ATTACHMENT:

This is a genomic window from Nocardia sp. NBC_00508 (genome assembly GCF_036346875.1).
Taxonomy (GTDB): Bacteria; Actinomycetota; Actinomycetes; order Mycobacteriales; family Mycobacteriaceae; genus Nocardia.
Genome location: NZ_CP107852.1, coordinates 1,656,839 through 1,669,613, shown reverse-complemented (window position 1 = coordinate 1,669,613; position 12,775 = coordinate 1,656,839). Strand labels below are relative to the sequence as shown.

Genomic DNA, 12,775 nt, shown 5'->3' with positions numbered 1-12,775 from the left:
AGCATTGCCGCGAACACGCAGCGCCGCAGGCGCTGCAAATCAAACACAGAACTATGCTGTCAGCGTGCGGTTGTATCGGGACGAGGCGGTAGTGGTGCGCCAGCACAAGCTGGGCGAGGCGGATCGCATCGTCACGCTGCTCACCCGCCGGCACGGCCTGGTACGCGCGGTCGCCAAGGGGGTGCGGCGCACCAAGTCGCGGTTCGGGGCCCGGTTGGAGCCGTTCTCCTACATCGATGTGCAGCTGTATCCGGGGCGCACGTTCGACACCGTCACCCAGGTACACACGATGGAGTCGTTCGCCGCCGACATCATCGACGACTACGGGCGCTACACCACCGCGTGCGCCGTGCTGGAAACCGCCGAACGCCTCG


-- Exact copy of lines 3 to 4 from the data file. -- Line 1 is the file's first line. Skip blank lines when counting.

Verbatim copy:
Genome location: NZ_CP107852.1, coordinates 1,656,839 through 1,669,613, shown reverse-complemented (window position 1 = coordinate 1,669,613; position 12,775 = coordinate 1,656,839). Strand labels below are relative to the sequence as shown.

Genomic DNA, 12,775 nt, shown 5'->3' with positions numbered 1-12,775 from the left: